Belfast Telegraph

Shock after French driver Hubert killed in F2 horror crash

 

Tragic loss: Anthoine Hubert
Tragic loss: Anthoine Hubert

By Ian Parkes

A dark cloud hovered over yesterday's Belgian Grand Prix after young French driver Anthoine Hubert was killed in a devastating 160mph Formula Two crash at Spa-Francorchamps on Saturday.

Hubert (22) raced for British team Arden - run by Garry Horner, the father of Red Bull boss Christian Horner - in the championship which acts as a feeder series to Formula One.

He lost control of his car on the exit of the notorious uphill Eau Rouge corner before slamming into the far-side barrier. The Frenchman flew off the tyre wall and slid across the circuit before he was hit head on by the unsuspecting American Juan-Manuel Correa.

The severity of the incident was instantly obvious. Debris littered the tarmac and the official TV feed cut away from the scene, while there were no replays of the accident.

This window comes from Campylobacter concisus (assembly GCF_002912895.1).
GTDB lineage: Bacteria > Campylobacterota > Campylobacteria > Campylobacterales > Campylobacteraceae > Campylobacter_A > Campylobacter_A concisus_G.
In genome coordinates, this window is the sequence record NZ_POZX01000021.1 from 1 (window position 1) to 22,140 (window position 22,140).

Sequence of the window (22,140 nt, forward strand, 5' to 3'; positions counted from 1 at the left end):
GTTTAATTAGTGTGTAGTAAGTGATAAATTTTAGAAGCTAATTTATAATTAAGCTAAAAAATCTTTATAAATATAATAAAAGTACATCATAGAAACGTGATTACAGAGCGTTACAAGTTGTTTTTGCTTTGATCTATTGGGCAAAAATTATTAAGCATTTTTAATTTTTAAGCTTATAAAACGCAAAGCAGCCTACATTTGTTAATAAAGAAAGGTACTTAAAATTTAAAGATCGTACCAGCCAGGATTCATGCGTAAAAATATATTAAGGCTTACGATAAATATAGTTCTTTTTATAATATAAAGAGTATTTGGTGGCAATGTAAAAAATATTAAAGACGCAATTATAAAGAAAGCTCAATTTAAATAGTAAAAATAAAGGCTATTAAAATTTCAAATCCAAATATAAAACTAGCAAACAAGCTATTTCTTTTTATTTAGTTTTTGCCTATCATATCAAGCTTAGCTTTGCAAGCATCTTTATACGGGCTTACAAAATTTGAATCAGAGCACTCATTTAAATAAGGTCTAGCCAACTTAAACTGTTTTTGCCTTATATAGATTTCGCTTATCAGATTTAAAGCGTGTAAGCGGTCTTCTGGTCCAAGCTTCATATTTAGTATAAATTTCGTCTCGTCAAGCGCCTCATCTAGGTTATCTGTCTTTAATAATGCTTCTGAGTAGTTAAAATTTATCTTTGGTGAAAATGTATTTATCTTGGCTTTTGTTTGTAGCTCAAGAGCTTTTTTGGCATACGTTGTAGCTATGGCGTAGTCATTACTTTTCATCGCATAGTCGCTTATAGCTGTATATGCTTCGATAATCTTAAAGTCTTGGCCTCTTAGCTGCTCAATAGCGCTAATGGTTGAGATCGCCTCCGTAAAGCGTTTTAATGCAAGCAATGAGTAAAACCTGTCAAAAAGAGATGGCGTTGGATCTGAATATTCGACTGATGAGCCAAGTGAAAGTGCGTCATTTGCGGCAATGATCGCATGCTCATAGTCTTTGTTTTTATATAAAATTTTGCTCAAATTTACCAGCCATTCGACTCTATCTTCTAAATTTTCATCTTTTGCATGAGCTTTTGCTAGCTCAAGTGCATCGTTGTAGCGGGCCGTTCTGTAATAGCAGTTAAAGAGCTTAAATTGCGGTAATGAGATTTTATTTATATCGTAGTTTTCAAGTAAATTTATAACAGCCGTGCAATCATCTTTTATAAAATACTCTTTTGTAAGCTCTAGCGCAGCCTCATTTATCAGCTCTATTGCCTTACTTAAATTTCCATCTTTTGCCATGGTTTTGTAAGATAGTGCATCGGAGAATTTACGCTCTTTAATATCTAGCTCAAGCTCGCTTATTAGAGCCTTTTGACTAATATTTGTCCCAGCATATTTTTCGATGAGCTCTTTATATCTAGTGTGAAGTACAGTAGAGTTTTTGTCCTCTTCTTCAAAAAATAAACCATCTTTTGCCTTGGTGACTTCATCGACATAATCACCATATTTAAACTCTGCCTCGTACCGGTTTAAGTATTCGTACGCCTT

He becomes the first driver since Ayrton Senna died at the 1994 San Marino Grand Prix to be killed while driving in an FIA-accredited race during a Formula One weekend.

Jules Bianchi, another young French driver, died in July 2015, nine months on from the brain injuries he sustained after he crashed into a crane at the rain-hit race in Japan.

Correa was airlifted to Liege Hospital, 40 miles to the north west of the circuit in the Ardennes.

It is understood that the American (20) has broken his legs and was sedated at the scene. Giuliano Alesi, the son of former Ferrari driver Jean Alesi, was also involved but escaped without injury.

Mick Schumacher, at the side of his father Michael for the skiing accident which has ensured he has not been seen in public for almost six years ago, took part in Saturday's abandoned race.

The young German was seen staring vacantly in the pit lane moments before the news of Hubert's death was confirmed.

Mechanics of the Arden team were also seen consoling one another in the support-race paddock.

Belfast Telegraph

Popular

From Belfast Telegraph